Thursday, 22 August 2019

What Is Labor Day?


Labor Day was created in the late 19th century by the labor movement and became a federal holiday in 1894.

At the height of the Industrial Revolution, the average United States citizen was working 12 hour days and seven day weeks in order to survive. Children as young as 5 had to work in mills, factories, and mine, despite restrictions. The children earned merely a fraction of what the adults would earn. The workers, particularly the very poor, faced extremely dangerous work situations, with no access to fresh air, clean facilities, and breaks. Around this time, in the late 18th century, labor unions grew more prominent and vocal. The began organizing rallies and would help workers form strikes to protest the poor conditions and the awful hours and pay workers would receive. Unfortunately, many of these events turned violent, including the infamous Haymarket Riot of 1886, which cost several Chicago policemen their lives. On September 5th, 1882, 10,000 workers took unpaid time off to march from City Hall to Union Square in New York City, holding the very first Labor Day parade in United States History.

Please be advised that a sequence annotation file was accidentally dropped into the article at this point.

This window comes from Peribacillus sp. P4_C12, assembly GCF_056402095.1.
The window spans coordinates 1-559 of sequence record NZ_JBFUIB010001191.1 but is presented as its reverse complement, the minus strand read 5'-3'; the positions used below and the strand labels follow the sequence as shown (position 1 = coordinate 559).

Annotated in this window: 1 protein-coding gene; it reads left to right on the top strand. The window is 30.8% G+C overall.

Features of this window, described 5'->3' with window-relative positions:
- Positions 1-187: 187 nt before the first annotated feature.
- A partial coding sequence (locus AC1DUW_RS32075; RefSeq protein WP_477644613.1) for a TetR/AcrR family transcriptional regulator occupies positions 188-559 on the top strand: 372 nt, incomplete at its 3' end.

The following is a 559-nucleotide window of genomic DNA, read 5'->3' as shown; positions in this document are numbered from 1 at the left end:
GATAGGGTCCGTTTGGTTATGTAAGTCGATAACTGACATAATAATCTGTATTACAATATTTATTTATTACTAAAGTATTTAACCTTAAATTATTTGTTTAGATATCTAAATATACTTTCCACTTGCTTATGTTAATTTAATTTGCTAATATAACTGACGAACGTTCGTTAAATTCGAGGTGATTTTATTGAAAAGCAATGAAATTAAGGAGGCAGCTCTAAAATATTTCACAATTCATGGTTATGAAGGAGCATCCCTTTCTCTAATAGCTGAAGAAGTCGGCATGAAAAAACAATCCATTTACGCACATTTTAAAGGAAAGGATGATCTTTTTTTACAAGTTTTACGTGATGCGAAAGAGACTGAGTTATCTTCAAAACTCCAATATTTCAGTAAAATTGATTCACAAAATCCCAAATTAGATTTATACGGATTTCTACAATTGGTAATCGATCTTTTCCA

Today, many of us celebrate with a day of relaxation. Parades, parties, BBQs and more. However you celebrate, thank you for your hard work and enjoy your labor day!


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